The Defense Department has asked MIT Lincoln Laboratory to conduct a study of the potential impact a planned $1.5 billion electric transmission line will have on test operations at the White Sands Missile Range in southern New Mexico.
The transmission line, which has been in development by SunZia LLC of Phoenix since 2009, won Bureau of Land Management approval on June 14 for a preferred route across the northern extension of the missile range. On Aug. 7, the Pentagon told BLM that the proposed route would interfere with weapons tests on the range, which in turn would threaten national security.
Sen. Martin Heinrich, D-N.M., requested the MIT study in September; last Friday he released an Oct. 18 letter in which Frank Kendall, undersecretary of Defense for acquisition, technology and logistics, agreed to the study.
Heinrich backs the SunZia system, touted as a way to export “green” wind and solar energy from rural eastern New Mexico to power-hungry markets in Arizona and possibly California. The SunZia line will consist of two single-circuit, bi-directional 500 kV transmission lines strung from 135-foot towers spaced 1,400 feet apart, which Defense says will interfere with tests on the range.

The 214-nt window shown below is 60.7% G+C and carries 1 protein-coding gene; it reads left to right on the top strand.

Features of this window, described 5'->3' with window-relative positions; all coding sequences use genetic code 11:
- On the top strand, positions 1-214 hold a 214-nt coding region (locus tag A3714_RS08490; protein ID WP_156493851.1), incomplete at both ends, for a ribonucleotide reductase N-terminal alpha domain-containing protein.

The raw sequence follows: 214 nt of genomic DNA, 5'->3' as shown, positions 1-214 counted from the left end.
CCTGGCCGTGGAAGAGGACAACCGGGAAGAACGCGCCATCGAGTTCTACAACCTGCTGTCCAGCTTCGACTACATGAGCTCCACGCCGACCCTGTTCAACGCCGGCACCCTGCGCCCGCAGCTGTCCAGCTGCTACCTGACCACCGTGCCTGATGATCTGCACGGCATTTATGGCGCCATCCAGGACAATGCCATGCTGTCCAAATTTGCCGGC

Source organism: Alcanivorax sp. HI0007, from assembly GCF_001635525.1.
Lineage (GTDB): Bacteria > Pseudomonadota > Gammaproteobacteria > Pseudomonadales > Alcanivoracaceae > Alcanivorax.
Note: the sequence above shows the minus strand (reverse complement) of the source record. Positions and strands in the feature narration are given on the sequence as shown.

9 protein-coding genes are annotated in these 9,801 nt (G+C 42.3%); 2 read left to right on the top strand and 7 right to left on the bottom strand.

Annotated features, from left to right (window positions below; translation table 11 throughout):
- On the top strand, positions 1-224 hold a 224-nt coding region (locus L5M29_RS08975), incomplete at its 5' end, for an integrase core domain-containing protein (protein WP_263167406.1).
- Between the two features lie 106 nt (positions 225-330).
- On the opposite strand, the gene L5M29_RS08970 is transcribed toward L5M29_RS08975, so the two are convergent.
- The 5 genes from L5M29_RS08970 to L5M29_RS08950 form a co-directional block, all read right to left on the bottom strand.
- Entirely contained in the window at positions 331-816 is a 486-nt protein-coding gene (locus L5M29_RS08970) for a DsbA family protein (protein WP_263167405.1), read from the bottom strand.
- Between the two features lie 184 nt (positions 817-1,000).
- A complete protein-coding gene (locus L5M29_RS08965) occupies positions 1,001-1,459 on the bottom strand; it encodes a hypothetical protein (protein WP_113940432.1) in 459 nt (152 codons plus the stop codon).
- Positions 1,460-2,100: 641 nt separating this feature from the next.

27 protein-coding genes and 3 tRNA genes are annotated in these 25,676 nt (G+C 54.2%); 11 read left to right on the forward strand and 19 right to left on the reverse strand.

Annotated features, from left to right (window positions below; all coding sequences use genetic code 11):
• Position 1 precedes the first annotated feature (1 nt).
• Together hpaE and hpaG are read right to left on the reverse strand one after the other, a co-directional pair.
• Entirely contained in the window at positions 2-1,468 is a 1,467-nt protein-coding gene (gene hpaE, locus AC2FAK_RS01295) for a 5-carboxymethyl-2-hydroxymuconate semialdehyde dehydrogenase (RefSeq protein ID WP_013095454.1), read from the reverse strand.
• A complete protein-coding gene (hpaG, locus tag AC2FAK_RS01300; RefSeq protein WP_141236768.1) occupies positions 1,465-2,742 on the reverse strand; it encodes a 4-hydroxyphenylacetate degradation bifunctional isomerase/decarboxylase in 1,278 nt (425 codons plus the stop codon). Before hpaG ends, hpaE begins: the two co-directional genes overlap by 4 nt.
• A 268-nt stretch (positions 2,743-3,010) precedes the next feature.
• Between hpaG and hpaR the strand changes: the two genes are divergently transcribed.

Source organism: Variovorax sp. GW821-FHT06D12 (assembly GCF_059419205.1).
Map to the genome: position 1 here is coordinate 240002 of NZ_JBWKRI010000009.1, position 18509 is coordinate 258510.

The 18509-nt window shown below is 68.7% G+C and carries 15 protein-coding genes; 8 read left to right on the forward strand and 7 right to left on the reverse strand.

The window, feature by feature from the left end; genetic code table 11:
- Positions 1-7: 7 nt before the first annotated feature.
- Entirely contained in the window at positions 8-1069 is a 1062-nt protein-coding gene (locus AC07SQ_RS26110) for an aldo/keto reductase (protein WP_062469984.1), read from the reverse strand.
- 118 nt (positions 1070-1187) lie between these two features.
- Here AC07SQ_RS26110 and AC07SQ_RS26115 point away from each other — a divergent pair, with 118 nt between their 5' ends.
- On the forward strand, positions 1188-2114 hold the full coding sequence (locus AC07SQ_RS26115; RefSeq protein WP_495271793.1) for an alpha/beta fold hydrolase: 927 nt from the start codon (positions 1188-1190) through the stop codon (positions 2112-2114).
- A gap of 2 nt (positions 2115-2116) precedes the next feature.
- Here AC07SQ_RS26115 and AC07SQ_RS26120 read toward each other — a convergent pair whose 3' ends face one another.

In the letter to Heinrich, Kendall said, “I understand this matter is important to New Mexico, and I hope we can identify a solution that meets everyone's needs.” The Pentagon has assembled a team that includes MIT Lincoln Laboratory “to look at concerns raised by White Sands Missile Range and examine potential changes to test protocols that would allow the Department of Defense to adapt to the presence of a new transmission line,” Kendall told Heinrich.
Heinrich said in a press release, “I commend the DoD for pursuing this pragmatic approach to identify measures that would allow for both the missions at WSMR to continue and for the construction of the SunZia transmission line."
Kendall said he expected the Pentagon to complete the study in early 2014. BLM planned to make a decision on the SunZia line this fall; that decision will now be postponed until MIT Lincoln Lab finishes its study.
(Image via Flickr user roger4336)